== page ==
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ARS Home » Northeast Area » Beltsville, Maryland (BHNRC) » Beltsville Human Nutrition Research Center » Food Composition and Methods Development Laboratory » Research » Publications at this Location » Publication #226468

Title: Influence of UV Light on Phenolic Content of Broccoli and Tomato Samples

item Luthria, Devanand - Dave

Submitted to: Meeting Abstract
Publication Type: Abstract Only
Publication Acceptance Date: 4/29/2008
Publication Date: 8/9/2008
Citation: Luthria, D.L. 2008. Influence of UV Light on Phenolic Content of Broccoli and Tomato Samples. University of Delhi, June 2-7, 2008, Mumbai, India and Khon Kaen University, August 9-15, 2008, Khon Kaen, Thailand.

Interpretive Summary:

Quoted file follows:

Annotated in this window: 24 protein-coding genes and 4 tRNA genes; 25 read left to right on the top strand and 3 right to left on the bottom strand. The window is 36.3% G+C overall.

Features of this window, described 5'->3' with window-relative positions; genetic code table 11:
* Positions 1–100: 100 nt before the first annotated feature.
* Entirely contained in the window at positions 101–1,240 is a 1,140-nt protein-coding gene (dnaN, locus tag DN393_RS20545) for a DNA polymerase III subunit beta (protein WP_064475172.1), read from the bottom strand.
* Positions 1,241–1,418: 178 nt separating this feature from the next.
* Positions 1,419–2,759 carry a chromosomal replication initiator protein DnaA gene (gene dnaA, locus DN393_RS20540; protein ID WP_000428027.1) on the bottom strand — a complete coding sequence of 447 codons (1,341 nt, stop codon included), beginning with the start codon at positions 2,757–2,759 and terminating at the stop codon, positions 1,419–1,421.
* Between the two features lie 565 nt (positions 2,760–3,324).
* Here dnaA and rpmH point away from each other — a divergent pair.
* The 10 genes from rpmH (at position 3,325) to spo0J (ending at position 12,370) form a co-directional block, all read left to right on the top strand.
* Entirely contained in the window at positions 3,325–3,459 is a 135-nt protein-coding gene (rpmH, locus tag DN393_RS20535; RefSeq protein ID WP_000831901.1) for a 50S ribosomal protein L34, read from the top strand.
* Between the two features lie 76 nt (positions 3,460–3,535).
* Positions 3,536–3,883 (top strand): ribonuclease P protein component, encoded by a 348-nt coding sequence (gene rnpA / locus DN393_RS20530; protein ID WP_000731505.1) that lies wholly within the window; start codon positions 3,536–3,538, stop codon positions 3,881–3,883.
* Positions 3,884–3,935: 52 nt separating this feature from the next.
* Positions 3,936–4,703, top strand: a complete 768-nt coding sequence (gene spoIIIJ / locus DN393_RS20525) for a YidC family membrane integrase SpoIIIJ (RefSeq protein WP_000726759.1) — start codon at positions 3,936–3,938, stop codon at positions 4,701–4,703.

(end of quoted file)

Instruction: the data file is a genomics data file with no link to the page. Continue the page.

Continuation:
Technical Abstract: Two cultivars of tomato and broccoli samples were grown in high tunnels covered with two contrasting materials of similar thickness (0.152mm) and durability (4-year polyethylene). One material (Dura-film Super 4) blocked ultraviolet (UV) radiation (< 380 nm) and the other material (Tyco Tufflite IV) transmitted UV radiation. For broccoli, an additional set of field samples was also collected. Four sets of tomato samples and six sets of broccoli samples were collected from each cultivar grown under two or three different conditions: 1) in presence of UV light (UV+), 2) partially blocked ultraviolet light (UV-), and 3) from the field (broccoli only). All samples were assayed for total phenolic (TP) content by a colorimetric Folin-Ciocalteu assay (FC) and phenolic acids by a high performance liquid chromatography-diode array detection (HPLC-DAD) procedure. The amount of phenolic compounds extracted from both broccoli and tomato samples were from 10-20% greater when grown in presence of UV light (UV+) as compared to the high tunnel material that partially blocked UV radiation (UV-). The amount of phenolic phytochemicals in broccoli field samples were similar to those grown in high tunnels that allowed UV light (UV +). These results clearly suggest that UV light has a significant influence on the phenolic content in broccoli and tomatoes.